Once you’ve stewed parsnips to make these three dessert-styles, you can use this technique for a PLETHORA of different desserts!


  • Two parsnips, cut into chunks
  • 1/4 cup hazelnut milk
  • Water to boil

Special Equipment: High-speed blender or food processor

Prep time: 45 minutes
Serving size: 1


  1. Place parsnip chunks in a small saucepan filled with enough water to submerge the parsnips without boiling over– about an inch from the top of the saucepan’s rim.
  2. Simmer parsnip chunks in the water for about 45 minutes until completely soft and able to mash with a fork.
  3. Remove and drain parsnips from water. Blend with hazelnut milk in a high-speed blender until a smooth puree.
  4. Enjoy warm on its own, or

Style 1: Parsnip Pudding with fruit compote topping

  • 1 serving Parsnip pudding
  • 1/2 cup frozen or fresh berries of choice (I chose blackberries in this example)
  • Sprinkle of chopped nuts of choice (I chose pecans in this example)

Simmer blackberries in a saucepan with about 1/4 a cup of water on medium low heat for 5-10 minutes, until softened. Top parsnip pudding with blackberries and pecans. Enjoy!

Style 2: Parsnip Pudding Tart with fresh fruit

  • 1 serving Parsnip Pudding
  • 1/2 cup frozen or fresh berries of choice (I chose blackberries in this example)
  • 1 Almond Crust Pie Shell

Spoon Parsnip Pudding into empty pie shell, and smooth down with a rubber spatula or wet butter knife until the pudding has a reasonably flat surface. Top with fresh berries, or frozen berries that have been allowed to thaw under running water for 5 minutes.

Style 3: Parsnip Pudding Icing

  • 1 serving Parsnip Pudding ***note— make pudding same as above, but instead of hazelnut milk, blend parsnip chunks with 2 tbsp cold water and 1 tsp olive oil until smooth.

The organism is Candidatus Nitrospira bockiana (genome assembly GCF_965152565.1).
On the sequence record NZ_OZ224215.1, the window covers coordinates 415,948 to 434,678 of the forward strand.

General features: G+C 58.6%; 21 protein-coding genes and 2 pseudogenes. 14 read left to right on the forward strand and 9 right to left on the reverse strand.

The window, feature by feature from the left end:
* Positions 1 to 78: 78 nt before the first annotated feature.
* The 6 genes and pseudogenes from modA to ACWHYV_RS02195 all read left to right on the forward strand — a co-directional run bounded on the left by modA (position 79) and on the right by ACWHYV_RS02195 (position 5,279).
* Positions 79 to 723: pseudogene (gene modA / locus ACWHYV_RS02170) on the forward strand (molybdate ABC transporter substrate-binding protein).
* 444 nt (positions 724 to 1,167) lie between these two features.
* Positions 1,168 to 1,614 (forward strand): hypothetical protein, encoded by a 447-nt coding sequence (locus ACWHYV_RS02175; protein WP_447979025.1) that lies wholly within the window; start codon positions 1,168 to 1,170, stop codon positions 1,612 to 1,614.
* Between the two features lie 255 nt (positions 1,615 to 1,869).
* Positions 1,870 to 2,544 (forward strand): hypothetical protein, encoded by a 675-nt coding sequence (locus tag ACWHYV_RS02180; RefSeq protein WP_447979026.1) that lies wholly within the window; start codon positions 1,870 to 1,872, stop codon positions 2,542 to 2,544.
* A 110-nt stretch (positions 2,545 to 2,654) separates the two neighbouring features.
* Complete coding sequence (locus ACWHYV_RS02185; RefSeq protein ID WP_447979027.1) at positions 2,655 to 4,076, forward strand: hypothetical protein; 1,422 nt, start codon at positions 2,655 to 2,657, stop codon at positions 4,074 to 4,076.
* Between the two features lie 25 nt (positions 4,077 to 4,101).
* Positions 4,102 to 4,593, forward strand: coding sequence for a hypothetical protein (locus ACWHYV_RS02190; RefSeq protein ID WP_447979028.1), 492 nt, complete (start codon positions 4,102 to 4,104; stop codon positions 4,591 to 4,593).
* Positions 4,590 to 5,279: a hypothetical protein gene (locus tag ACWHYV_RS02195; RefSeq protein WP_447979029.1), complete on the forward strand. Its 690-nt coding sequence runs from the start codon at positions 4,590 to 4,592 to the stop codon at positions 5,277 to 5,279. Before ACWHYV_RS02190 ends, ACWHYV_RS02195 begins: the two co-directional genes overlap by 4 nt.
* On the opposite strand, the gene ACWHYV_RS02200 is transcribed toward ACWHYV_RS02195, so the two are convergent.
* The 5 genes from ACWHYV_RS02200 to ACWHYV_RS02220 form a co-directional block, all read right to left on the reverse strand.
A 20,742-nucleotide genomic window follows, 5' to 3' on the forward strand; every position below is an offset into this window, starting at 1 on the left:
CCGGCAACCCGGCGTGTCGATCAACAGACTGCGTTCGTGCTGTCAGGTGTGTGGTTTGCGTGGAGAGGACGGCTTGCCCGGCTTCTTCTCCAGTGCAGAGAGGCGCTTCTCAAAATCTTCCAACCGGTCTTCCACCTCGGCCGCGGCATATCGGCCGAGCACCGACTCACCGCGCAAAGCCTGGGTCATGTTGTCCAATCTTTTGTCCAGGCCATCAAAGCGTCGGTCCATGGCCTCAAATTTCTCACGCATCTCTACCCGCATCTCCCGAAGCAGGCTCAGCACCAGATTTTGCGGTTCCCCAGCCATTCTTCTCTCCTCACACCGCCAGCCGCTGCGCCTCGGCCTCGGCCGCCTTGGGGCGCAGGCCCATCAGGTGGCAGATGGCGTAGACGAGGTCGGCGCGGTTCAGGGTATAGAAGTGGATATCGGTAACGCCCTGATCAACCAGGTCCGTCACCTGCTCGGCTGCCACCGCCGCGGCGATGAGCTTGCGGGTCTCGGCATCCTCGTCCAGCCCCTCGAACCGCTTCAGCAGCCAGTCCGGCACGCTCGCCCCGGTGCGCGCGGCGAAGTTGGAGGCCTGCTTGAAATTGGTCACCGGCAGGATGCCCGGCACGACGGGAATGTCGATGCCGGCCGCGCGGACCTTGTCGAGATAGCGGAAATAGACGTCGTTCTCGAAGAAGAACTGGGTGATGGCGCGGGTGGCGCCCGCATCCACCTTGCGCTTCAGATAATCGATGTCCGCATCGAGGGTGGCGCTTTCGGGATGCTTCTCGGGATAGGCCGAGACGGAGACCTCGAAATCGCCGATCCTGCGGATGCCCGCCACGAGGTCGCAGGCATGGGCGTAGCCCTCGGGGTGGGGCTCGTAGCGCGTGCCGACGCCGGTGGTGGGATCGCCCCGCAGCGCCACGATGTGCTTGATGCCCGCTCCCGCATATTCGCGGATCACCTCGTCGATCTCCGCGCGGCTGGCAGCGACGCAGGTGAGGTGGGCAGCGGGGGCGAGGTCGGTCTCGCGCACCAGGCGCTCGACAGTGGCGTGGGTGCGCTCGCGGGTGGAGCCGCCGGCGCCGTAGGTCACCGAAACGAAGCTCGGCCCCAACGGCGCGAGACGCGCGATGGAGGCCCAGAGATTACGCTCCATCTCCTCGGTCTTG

• 1 serving cake of your choice (I used my Lemon Almond Cake in this example)
  • Fresh fruit of your choice to top (I used strawberries and blackberries in this example)

Using a rubber spatula or wet butter knife, fold the parsnip pudding-icing onto the cake until smooth and rounded. Top with fresh berries as decoration and enjoy.

Yasmine’s notes:
For the pudding itself, I find this warm, comforting, and steadying. 🙂 🙂 Particularly after a trying period. So simple, yet so good… and zesty, and buttery. Stewing the parsnips brings out their natural inherent sweetness and turns them into something VERY customizable and versatile… more than I ever even realized they could be before I switched away from eating standard powder-sugary icings. That said, ever since I switched away from that concentrated sweetness, my own palate has changed— natural, subtle sugars tend to be sweet enough for me these days, like those typically found in most root vegetables, fiery-orange and yellow gourds and squashes, and even frikkin’ cranberries, to give you an idea of just how much my palate has changed.

If the parsnips aren’t sweet enough for you on their own, a stewed fruit compote can add that extra missing touch.


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